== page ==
Back in May, Tim Brown reported a story of a man who was believed to be the first NY SAFE Act arrest under the "7 bullet limit" provision. Gregory Dean was pulled over for a burnt out license-plate lamp and found with a legally registered pistol with a magazine that contained 9 bullets.

Paul Wojdan

Paul Wojdan

Well, it has happened again. This time the crime is 3 extra bullets because the magazine contained 10 rounds. 

The Wall Street Journal Reports:

An upstate New York man was arrested for violating the state's new gun law. What makes this case unusual is that the gun in question was legal and wasn't involved in a crime. The man faces up to a year in prison for loading it with too many bullets.

Paul Wojdan was a passenger in a car that was pulled over for speeding in the city of Lockport, N.Y., last weekend after a brief chase, according to the Buffalo News. Law Blog couldn't immediately reach him for comment.

After the officer inquired if there were any weapons inside the vehicle, the man handed over a holstered gun from the glove compartment. Mr. Wojdan had a permit for the gun, the newspaper reported. But he was taken into custody after the officer inspected the magazine and saw that it contained 10 rounds of ammunition, exceeding the legal limit by three bullets.

Under the New York Safe Act, a package of stricter gun restrictions approved this year, it's legal to possess a magazine that can store 10 rounds of ammunition, but that magazine may not be loaded with more than seven rounds.

The 26-year-old man was charged with unlawful possession of an ammunition-feeding device.

According to a legal guidance memo prepared by the New York State Police, authorities need probable cause to inspect the contents of a magazine.

I should note that the report of up to one year in prison appears to be incorrect. That is for a subsequent offense. Here is the letter of the law under the SAFE Act.

Penalties (possessing more than 7 rounds in magazine) PL 265.37

If the violation occurs within the home of the person:

1st offense = violation, subject to $200 fine

Subsequent offense = class B misdemeanor / subject to $200 fine / up to three months imprisonment.

 
 

If the violation occurs in any other location:

1st offense = class B misdemeanor / subject to $200 fine / up to six months imprisonment

Subsequent offense = class A misdemeanor / up to one year imprisonment.

The "probable cause" issue needs serious discussion. No matter what you feel about 2nd Amendment rights, if you have more than 7 bullets in a magazine, THAT WAS SEARCHED AS A RESULT OF PROBABLE CAUSE, you will be arrested in New York. But what "probable cause" do law enforcement officials have to inspect a magazine that has not been involved in any crime, comes from a legally registered firearm and was voluntarily turned over at a traffic stop? Furthermore, probable cause, under the Fourth Amendment, is only the beginning, as one must obtain a warrant, which is based on testimony that establishes what is to be searched and what items are to be searched for.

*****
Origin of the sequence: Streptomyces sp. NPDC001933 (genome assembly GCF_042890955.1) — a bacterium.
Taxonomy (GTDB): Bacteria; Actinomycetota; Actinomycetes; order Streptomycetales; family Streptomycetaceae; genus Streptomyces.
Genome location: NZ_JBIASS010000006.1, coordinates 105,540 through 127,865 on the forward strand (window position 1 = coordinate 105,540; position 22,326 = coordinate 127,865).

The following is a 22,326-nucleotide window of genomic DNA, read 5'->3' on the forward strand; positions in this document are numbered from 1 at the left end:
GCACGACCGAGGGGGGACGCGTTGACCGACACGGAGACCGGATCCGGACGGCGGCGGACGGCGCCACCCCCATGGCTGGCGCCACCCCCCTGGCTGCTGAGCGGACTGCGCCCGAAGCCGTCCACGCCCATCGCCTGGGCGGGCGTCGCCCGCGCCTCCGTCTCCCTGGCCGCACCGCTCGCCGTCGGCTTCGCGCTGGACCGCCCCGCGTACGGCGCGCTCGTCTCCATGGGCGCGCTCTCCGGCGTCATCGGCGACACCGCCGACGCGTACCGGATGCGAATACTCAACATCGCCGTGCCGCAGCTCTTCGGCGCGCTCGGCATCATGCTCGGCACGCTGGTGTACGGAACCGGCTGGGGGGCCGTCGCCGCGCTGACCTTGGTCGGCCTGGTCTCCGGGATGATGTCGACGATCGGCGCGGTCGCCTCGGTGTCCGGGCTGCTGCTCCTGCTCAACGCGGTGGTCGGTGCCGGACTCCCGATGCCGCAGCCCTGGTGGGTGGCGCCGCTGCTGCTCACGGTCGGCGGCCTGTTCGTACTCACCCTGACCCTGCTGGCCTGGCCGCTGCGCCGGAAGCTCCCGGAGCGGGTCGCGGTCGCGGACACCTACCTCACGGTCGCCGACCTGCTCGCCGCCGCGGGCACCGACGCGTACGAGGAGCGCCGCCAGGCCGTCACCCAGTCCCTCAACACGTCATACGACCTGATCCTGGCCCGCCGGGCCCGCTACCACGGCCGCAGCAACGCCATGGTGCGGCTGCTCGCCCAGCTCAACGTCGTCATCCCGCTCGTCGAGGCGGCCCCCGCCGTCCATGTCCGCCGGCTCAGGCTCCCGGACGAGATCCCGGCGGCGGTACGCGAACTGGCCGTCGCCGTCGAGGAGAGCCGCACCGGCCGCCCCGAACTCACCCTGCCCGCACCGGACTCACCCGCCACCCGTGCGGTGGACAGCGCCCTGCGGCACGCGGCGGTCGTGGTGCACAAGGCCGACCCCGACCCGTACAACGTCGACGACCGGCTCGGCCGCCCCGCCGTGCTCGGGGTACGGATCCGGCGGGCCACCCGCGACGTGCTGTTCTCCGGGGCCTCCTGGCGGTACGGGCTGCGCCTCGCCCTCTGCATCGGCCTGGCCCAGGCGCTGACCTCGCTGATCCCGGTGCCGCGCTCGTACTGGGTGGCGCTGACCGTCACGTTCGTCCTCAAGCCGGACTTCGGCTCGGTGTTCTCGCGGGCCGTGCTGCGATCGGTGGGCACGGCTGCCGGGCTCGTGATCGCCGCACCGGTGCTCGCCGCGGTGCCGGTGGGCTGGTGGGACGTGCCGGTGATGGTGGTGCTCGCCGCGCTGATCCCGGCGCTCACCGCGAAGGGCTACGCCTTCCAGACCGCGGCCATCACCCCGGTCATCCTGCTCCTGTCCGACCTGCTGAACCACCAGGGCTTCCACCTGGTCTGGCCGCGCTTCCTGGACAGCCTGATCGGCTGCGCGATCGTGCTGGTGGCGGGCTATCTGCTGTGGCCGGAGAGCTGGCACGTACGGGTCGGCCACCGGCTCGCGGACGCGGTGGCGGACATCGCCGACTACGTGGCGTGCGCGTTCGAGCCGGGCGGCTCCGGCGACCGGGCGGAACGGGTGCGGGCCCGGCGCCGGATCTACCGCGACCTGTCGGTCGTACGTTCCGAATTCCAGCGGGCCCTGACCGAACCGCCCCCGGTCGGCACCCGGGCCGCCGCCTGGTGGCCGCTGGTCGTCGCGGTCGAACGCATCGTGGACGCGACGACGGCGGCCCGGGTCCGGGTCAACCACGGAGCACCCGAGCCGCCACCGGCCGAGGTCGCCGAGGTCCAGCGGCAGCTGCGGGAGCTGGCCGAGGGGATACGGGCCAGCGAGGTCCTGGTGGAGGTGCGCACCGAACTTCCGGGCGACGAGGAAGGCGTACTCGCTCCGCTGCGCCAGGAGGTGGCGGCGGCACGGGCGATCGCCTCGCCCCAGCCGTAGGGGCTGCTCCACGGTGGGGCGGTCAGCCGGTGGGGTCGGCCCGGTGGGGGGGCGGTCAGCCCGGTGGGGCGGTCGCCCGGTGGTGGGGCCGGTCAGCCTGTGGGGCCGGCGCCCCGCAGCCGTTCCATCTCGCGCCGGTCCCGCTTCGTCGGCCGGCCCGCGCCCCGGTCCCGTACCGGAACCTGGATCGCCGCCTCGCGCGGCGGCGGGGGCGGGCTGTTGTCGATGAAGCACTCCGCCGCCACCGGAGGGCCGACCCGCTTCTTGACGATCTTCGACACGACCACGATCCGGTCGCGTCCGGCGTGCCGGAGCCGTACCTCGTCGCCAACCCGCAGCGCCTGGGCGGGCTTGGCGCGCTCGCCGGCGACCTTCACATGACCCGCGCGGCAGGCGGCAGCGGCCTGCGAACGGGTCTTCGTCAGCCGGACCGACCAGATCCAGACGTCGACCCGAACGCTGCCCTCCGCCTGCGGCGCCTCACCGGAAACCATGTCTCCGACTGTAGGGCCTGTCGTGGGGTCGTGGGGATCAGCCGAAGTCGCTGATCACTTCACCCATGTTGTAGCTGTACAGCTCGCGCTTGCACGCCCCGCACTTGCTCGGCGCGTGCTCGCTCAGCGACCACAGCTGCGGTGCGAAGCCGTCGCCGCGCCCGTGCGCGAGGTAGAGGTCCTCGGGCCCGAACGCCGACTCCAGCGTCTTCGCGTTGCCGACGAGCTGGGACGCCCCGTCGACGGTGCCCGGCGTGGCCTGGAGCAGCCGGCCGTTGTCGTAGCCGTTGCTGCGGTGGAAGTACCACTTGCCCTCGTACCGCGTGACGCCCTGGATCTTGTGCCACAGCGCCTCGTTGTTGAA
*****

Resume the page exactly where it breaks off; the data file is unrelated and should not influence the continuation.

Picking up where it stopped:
These are the guidelines that New York law enforcement officials are supposed to be following in regard to magazines and probable cause:

Right to check and inspect magazines v. firearms

Absent some indication of criminal activity, there is no right to inspect the contents of a magazine to ensure that it meets the requirements under the Safe Act. If an officer has probable cause to believe that a particular magazine is unlawful, he or she may seize and inspect it. If there is founded suspicion of criminal activity, the officer may ask for consent to check the magazine. However, the mere existence of a magazine, which may or may not be legal, does not provide probable cause to believe that any law is being broken. If the weapon is one for which a permit is required, police will be justified in checking the permit to ensure that the person lawfully possesses the firearm. If a permit cannot be produced, the officer would be legally justified in seizing the firearm and conducting an inventory of its contents. In this case, the inventory would include checking the magazine in order to account for each round. However, if the person produces a permit and there are no indications of unlawful conduct, an inspection of the magazine would be unnecessary. In this case, the weapon should be secured temporarily, in the same condition as it was found, for the duration of the stop and returned to the motorist at the conclusion of the encounter.

Unless there is probable cause to believe the law is being violated, there is no justification for checking a magazine to determine whether or not it contains more than 7 rounds.

Does it sound to you as if the officers met their own guidelines? Don't forget that Paul Wojdan was a passenger so you really can't even say that he was guilty of speeding.

It would seem to me that there is a little extra enforcement of the law going on in New York. Where I come from we don't call that justice. We call that a police state.

Not only does New York have some of the toughest gun laws in the country, they appear to be violating the 4th Amendment rights of their citizens in order to violate their 2nd Amendment rights.

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